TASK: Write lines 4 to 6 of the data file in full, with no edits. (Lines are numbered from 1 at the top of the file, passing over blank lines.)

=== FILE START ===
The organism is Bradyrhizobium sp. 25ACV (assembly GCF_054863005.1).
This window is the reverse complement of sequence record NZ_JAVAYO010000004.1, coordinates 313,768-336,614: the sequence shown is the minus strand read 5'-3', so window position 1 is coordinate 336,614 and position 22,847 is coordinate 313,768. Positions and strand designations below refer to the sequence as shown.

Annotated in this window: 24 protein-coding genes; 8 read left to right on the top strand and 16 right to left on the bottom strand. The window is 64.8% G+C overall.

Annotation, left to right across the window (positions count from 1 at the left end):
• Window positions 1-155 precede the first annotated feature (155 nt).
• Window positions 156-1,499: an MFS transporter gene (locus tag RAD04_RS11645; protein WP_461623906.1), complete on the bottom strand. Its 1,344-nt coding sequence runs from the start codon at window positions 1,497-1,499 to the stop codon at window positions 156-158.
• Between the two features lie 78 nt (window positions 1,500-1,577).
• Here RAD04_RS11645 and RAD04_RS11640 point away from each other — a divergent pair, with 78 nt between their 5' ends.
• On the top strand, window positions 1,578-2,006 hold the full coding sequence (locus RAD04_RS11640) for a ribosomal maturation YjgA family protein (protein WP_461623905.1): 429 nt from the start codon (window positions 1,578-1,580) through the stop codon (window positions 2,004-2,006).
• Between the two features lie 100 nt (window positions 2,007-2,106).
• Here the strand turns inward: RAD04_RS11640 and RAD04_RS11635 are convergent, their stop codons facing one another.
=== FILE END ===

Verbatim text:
Annotation, left to right across the window (positions count from 1 at the left end):
• Window positions 1-155 precede the first annotated feature (155 nt).
• Window positions 156-1,499: an MFS transporter gene (locus tag RAD04_RS11645; protein WP_461623906.1), complete on the bottom strand. Its 1,344-nt coding sequence runs from the start codon at window positions 1,497-1,499 to the stop codon at window positions 156-158.